Florida is part of the South, and growing up in Miami, along with college in Tallahassee, I learned to say "you all" for second-person plural. I'm curious as to if/when my parents started using it. I'm pretty sure my Dad (born in Canada) does, but I can't recall if Mom (born in Michigan) does. I myself have a vague memory of starting to use it around 10 or 12 years old. That may just be when I noticed it as its own word.
English in general does not (any longer) have the second-person plural, though dialects have "you all"/"y'all", "youse" and a few others. (details). Other languages do have the distinction, and Swedish is one such. "du" means "you (singular)" while "ni" is "you (plural)", as well as "you (singular, formal)". The latter, formal use is considered old-fashioned and mostly disappeared from the language in the 1960s. Though there was a text in ony of my Swedish lessons about being embarassed because "he said 'du' to the king."
If I meet the king and talk with him in Swedish, what are the political and social ramifications if I (a republican American) use "ni"? Hmm. (BTW, "republican" in this context means "advocate of a republic", just like "he has catholic tastes" means "free from provincial prejudices".)
Therefore it's pretty easy for me to use "ni" - it's whenever I would say "you all". A few months ago I was shopping with Laura and asked if it was okay to ask a shop clerk "har ni något ...?" meaning "do you all have any ...?" It's because I'm asking "the people at the store" rather than "the person I'm talking to." She didn't think it was right to use the plural form there, but she's from Canada, where they definitely don't use "you all." So we asked Jacob, and he said it was fine. It's not wrong to use one or the other, it's just that ni form isn't wrong.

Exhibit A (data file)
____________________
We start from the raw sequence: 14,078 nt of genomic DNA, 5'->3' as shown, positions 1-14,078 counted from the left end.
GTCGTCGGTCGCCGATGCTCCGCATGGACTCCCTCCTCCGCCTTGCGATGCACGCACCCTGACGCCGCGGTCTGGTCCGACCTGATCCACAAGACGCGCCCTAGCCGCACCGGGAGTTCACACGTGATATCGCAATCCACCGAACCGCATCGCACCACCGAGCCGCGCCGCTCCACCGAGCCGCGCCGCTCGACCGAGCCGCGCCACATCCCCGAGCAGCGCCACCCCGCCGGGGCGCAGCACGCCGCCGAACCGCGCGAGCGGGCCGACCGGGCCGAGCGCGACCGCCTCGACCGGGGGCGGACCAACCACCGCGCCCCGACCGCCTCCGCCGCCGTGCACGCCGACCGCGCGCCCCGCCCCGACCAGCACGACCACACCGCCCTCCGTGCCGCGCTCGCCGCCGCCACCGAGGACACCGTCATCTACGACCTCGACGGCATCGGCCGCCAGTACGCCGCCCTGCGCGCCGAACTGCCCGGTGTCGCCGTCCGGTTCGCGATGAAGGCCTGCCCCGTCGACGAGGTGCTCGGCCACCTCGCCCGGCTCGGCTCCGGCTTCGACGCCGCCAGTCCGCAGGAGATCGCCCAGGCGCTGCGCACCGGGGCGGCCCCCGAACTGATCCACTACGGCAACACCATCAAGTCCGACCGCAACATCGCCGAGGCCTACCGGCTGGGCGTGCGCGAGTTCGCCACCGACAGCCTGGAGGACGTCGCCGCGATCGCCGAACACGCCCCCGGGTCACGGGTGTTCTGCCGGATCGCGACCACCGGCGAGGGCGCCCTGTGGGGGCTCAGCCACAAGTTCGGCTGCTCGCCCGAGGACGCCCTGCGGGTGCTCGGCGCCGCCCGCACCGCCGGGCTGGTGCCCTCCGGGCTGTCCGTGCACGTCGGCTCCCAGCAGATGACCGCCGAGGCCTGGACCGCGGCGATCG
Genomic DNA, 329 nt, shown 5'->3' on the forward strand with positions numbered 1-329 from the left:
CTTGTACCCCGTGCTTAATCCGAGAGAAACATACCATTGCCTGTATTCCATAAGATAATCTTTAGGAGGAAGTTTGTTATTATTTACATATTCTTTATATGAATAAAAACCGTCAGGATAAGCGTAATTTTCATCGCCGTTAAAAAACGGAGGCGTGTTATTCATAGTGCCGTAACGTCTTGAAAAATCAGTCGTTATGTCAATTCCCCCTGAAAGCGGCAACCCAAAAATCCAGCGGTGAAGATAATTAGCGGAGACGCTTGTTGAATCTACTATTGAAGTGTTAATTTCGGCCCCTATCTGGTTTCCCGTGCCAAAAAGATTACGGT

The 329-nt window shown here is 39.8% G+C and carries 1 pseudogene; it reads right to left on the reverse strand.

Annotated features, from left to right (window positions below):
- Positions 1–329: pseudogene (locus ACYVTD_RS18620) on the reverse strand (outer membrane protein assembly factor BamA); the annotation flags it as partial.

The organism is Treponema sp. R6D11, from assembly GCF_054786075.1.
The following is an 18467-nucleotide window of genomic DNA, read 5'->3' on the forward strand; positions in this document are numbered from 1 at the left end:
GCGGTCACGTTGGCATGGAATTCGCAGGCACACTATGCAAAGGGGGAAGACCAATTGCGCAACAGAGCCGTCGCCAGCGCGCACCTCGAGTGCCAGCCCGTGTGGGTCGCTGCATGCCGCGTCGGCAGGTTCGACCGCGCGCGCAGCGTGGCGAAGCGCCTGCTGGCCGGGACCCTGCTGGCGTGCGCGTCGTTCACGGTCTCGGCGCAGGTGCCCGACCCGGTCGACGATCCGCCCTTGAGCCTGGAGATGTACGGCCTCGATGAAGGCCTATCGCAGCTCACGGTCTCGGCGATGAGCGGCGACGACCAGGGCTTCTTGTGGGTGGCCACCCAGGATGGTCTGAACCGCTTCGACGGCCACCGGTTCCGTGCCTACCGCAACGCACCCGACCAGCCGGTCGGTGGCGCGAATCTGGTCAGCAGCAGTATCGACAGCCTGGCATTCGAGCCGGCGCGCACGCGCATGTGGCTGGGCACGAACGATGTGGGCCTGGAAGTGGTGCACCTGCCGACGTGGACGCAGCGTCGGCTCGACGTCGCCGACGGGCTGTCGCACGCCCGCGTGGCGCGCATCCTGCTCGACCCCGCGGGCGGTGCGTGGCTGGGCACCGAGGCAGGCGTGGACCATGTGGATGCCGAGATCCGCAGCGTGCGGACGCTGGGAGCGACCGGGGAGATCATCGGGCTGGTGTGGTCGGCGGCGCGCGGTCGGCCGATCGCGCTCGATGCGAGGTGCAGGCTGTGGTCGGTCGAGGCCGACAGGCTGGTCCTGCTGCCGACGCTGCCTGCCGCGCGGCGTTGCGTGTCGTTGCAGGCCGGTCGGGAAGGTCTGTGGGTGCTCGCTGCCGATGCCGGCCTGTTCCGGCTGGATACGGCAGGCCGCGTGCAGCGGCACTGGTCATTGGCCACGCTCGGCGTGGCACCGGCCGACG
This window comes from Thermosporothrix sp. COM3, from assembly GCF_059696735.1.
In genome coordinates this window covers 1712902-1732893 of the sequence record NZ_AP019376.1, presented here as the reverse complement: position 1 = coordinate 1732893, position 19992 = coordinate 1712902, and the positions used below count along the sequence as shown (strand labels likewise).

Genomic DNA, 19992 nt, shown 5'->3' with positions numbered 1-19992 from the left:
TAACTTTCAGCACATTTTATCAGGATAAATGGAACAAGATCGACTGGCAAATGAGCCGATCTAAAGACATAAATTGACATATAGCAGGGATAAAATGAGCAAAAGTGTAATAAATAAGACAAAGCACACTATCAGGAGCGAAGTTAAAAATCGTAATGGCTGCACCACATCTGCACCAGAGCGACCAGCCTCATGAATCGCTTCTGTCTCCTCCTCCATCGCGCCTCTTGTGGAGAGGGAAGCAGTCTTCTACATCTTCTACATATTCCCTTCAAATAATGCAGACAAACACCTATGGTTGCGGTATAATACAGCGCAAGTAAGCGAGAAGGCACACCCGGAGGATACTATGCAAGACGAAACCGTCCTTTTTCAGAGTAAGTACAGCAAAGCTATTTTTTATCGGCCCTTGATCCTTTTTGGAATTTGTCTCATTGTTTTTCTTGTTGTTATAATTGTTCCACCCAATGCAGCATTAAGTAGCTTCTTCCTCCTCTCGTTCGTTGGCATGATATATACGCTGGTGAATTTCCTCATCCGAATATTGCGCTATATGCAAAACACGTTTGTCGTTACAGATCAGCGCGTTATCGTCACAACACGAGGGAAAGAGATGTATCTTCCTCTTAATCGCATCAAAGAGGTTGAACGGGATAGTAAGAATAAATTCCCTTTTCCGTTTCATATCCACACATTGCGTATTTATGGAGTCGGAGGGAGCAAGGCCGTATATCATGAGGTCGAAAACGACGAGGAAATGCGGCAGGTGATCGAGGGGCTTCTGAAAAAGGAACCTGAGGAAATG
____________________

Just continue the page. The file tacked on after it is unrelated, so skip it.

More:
Last Saturday after the milonga at Språkkaféet, a few of us went to a nearby pub to drink and chat for a bit. I left a bit early and one of the women there apparently left soon after. When I saw Per yesterday he made some comment about how "you must have had some plans." I didn't understand that. I personally did have some plan: Laura was making dinner and I didn't want to be late. But he, correctly, used the second person plural form there to mean "you all must have had some plans", meaning me and that woman. Which I didn't get because I was really thinking "singular you there."
The same happened today in an email from Emily, an English woman. We (including Laura and Jacob) were going to her place for games this evening. After I told her that Laura and Jacob were both coming, she replied "I look forward to seeing you later." That didn't make sense because I again read singular instead of plural there.
It's my oddball dialect, I know.
In high school Spanish class, our teacher came from Virginia. When we did exercises we were supposed to use "you all" as the translation for "Ustedes". Apparently that's not uncommon. I've heard about others who had to do the same, though again from the South. The teacher wants to make sure the students know the difference between the two "you" forms.
Middle English, so some time back, had a second-person singular form, "thou", with "thee" and "thine" as object and possessive forms. To make life even more fun, they were written with the thorn character, þu, þe, and þin. The plural forms were "ye", "you" and "your". All be the last two have disappeared.